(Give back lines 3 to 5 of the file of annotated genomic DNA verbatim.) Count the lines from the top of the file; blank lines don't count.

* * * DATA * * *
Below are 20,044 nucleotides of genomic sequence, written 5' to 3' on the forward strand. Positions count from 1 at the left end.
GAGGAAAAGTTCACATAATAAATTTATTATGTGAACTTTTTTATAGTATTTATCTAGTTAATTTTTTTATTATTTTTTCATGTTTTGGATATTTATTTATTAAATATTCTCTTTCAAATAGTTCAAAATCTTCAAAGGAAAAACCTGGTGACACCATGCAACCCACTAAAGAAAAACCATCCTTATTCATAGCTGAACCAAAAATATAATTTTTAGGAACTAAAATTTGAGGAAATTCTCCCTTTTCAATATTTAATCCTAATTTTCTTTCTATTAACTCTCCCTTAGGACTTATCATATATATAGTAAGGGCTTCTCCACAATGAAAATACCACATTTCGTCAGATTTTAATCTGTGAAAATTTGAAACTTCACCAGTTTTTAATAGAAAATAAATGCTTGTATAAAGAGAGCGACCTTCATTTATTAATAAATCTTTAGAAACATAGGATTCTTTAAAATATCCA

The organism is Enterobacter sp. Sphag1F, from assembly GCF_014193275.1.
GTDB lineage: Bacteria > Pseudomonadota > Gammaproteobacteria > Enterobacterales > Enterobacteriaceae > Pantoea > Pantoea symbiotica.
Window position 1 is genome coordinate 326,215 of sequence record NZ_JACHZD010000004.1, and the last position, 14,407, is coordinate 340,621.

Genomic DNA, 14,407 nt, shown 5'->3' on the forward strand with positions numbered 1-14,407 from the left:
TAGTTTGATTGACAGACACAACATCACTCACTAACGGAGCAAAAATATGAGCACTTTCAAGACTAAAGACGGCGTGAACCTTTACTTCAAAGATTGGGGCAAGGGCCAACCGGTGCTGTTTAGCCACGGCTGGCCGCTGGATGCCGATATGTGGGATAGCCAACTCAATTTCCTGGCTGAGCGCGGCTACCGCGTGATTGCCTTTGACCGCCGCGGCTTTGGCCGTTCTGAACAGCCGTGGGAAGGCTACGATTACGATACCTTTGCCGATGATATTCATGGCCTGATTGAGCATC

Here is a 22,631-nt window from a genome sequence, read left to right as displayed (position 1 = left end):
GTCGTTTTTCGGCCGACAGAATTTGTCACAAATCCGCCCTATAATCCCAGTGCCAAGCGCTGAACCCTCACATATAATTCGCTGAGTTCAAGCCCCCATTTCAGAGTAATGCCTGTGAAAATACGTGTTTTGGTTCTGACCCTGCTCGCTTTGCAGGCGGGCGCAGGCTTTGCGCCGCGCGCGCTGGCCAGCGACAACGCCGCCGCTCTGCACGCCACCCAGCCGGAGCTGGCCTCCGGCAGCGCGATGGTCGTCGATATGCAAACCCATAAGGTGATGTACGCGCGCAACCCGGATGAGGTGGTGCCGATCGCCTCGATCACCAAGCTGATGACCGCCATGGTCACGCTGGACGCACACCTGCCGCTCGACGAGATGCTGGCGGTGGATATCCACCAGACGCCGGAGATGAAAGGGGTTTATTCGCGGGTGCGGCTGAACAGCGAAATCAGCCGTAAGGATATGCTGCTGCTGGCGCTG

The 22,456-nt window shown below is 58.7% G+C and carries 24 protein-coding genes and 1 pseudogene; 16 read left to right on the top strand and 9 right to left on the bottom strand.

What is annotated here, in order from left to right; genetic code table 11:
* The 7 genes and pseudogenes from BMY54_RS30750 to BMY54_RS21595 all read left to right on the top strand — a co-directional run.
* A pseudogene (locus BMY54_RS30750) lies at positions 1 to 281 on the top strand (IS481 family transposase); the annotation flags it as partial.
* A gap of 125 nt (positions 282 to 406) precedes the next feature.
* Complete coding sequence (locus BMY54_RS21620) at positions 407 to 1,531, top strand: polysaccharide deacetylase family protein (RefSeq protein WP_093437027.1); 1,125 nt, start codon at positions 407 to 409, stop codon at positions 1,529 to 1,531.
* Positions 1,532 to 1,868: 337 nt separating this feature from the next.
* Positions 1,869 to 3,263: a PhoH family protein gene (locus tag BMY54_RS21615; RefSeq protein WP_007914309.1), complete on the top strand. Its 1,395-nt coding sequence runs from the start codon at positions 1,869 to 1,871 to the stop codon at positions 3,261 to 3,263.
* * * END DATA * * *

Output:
The organism is Enterobacter sp. Sphag1F, from assembly GCF_014193275.1.
GTDB lineage: Bacteria > Pseudomonadota > Gammaproteobacteria > Enterobacterales > Enterobacteriaceae > Pantoea > Pantoea symbiotica.
Window position 1 is genome coordinate 326,215 of sequence record NZ_JACHZD010000004.1, and the last position, 14,407, is coordinate 340,621.